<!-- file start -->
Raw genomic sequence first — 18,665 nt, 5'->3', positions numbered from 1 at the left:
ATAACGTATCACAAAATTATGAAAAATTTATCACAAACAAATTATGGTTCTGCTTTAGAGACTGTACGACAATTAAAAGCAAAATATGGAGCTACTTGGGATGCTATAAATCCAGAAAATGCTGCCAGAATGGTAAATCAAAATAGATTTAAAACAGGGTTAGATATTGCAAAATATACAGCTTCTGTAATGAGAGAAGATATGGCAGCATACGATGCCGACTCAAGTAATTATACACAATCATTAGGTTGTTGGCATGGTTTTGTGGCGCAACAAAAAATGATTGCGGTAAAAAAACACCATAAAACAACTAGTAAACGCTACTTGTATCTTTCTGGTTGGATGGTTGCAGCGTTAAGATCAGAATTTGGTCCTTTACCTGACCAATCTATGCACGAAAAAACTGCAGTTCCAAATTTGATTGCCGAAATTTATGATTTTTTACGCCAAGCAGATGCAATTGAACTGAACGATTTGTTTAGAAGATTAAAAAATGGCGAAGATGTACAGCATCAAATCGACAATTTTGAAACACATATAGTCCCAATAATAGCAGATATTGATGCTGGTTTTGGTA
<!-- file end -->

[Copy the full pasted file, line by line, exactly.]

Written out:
Raw genomic sequence first — 18,665 nt, 5'->3', positions numbered from 1 at the left:
ATAACGTATCACAAAATTATGAAAAATTTATCACAAACAAATTATGGTTCTGCTTTAGAGACTGTACGACAATTAAAAGCAAAATATGGAGCTACTTGGGATGCTATAAATCCAGAAAATGCTGCCAGAATGGTAAATCAAAATAGATTTAAAACAGGGTTAGATATTGCAAAATATACAGCTTCTGTAATGAGAGAAGATATGGCAGCATACGATGCCGACTCAAGTAATTATACACAATCATTAGGTTGTTGGCATGGTTTTGTGGCGCAACAAAAAATGATTGCGGTAAAAAAACACCATAAAACAACTAGTAAACGCTACTTGTATCTTTCTGGTTGGATGGTTGCAGCGTTAAGATCAGAATTTGGTCCTTTACCTGACCAATCTATGCACGAAAAAACTGCAGTTCCAAATTTGATTGCCGAAATTTATGATTTTTTACGCCAAGCAGATGCAATTGAACTGAACGATTTGTTTAGAAGATTAAAAAATGGCGAAGATGTACAGCATCAAATCGACAATTTTGAAACACATATAGTCCCAATAATAGCAGATATTGATGCTGGTTTTGGTA